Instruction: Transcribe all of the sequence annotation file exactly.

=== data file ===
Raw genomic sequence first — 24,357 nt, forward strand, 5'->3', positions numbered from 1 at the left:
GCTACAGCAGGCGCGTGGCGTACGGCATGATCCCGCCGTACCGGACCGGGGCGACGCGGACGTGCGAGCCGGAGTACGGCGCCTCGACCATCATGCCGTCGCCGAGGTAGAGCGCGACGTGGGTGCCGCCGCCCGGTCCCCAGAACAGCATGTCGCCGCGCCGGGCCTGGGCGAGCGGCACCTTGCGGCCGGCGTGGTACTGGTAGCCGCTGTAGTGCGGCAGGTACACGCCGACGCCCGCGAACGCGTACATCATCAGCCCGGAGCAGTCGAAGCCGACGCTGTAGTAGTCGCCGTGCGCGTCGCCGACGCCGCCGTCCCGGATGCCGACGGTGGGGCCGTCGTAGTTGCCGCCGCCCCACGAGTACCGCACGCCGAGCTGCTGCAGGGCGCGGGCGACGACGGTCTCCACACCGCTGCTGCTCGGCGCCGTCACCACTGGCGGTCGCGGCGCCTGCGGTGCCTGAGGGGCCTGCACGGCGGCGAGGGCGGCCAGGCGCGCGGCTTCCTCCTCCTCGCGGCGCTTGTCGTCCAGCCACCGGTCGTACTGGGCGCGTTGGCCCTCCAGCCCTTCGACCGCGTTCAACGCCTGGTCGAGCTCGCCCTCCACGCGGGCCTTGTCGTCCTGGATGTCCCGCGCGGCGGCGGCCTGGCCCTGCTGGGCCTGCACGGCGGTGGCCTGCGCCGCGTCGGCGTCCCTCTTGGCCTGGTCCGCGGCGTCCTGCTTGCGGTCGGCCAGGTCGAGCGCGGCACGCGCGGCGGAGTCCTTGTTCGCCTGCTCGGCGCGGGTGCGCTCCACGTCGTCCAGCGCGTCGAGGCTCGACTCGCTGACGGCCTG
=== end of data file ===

Raw genomic sequence first — 24,357 nt, forward strand, 5'->3', positions numbered from 1 at the left:
GCTACAGCAGGCGCGTGGCGTACGGCATGATCCCGCCGTACCGGACCGGGGCGACGCGGACGTGCGAGCCGGAGTACGGCGCCTCGACCATCATGCCGTCGCCGAGGTAGAGCGCGACGTGGGTGCCGCCGCCCGGTCCCCAGAACAGCATGTCGCCGCGCCGGGCCTGGGCGAGCGGCACCTTGCGGCCGGCGTGGTACTGGTAGCCGCTGTAGTGCGGCAGGTACACGCCGACGCCCGCGAACGCGTACATCATCAGCCCGGAGCAGTCGAAGCCGACGCTGTAGTAGTCGCCGTGCGCGTCGCCGACGCCGCCGTCCCGGATGCCGACGGTGGGGCCGTCGTAGTTGCCGCCGCCCCACGAGTACCGCACGCCGAGCTGCTGCAGGGCGCGGGCGACGACGGTCTCCACACCGCTGCTGCTCGGCGCCGTCACCACTGGCGGTCGCGGCGCCTGCGGTGCCTGAGGGGCCTGCACGGCGGCGAGGGCGGCCAGGCGCGCGGCTTCCTCCTCCTCGCGGCGCTTGTCGTCCAGCCACCGGTCGTACTGGGCGCGTTGGCCCTCCAGCCCTTCGACCGCGTTCAACGCCTGGTCGAGCTCGCCCTCCACGCGGGCCTTGTCGTCCTGGATGTCCCGCGCGGCGGCGGCCTGGCCCTGCTGGGCCTGCACGGCGGTGGCCTGCGCCGCGTCGGCGTCCCTCTTGGCCTGGTCCGCGGCGTCCTGCTTGCGGTCGGCCAGGTCGAGCGCGGCACGCGCGGCGGAGTCCTTGTTCGCCTGCTCGGCGCGGGTGCGCTCCACGTCGTCCAGCGCGTCGAGGCTCGACTCGCTGACGGCCTG